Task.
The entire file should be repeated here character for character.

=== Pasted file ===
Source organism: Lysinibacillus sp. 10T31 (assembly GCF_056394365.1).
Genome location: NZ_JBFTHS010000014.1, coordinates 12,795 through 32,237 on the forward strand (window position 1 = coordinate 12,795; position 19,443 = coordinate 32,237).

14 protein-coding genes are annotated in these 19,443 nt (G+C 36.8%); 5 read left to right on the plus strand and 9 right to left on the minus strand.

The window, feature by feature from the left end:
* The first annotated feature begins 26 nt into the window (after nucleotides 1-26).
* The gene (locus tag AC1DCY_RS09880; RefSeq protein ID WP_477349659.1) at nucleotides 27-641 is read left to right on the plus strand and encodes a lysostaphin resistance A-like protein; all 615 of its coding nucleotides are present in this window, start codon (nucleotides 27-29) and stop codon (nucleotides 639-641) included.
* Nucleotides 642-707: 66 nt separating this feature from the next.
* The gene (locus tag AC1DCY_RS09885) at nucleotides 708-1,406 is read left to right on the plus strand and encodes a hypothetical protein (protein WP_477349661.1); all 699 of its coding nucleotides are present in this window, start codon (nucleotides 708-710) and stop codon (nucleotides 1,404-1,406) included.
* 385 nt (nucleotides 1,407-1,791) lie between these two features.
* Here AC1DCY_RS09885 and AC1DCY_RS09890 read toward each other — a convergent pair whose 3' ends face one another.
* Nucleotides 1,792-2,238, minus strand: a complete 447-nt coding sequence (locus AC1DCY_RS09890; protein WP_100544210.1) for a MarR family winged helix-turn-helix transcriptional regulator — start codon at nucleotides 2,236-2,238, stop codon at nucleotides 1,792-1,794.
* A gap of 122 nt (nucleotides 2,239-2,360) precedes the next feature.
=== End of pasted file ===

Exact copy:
Source organism: Lysinibacillus sp. 10T31 (assembly GCF_056394365.1).
Genome location: NZ_JBFTHS010000014.1, coordinates 12,795 through 32,237 on the forward strand (window position 1 = coordinate 12,795; position 19,443 = coordinate 32,237).

14 protein-coding genes are annotated in these 19,443 nt (G+C 36.8%); 5 read left to right on the plus strand and 9 right to left on the minus strand.

The window, feature by feature from the left end:
* The first annotated feature begins 26 nt into the window (after nucleotides 1-26).
* The gene (locus tag AC1DCY_RS09880; RefSeq protein ID WP_477349659.1) at nucleotides 27-641 is read left to right on the plus strand and encodes a lysostaphin resistance A-like protein; all 615 of its coding nucleotides are present in this window, start codon (nucleotides 27-29) and stop codon (nucleotides 639-641) included.
* Nucleotides 642-707: 66 nt separating this feature from the next.
* The gene (locus tag AC1DCY_RS09885) at nucleotides 708-1,406 is read left to right on the plus strand and encodes a hypothetical protein (protein WP_477349661.1); all 699 of its coding nucleotides are present in this window, start codon (nucleotides 708-710) and stop codon (nucleotides 1,404-1,406) included.
* 385 nt (nucleotides 1,407-1,791) lie between these two features.
* Here AC1DCY_RS09885 and AC1DCY_RS09890 read toward each other — a convergent pair whose 3' ends face one another.
* Nucleotides 1,792-2,238, minus strand: a complete 447-nt coding sequence (locus AC1DCY_RS09890; protein WP_100544210.1) for a MarR family winged helix-turn-helix transcriptional regulator — start codon at nucleotides 2,236-2,238, stop codon at nucleotides 1,792-1,794.
* A gap of 122 nt (nucleotides 2,239-2,360) precedes the next feature.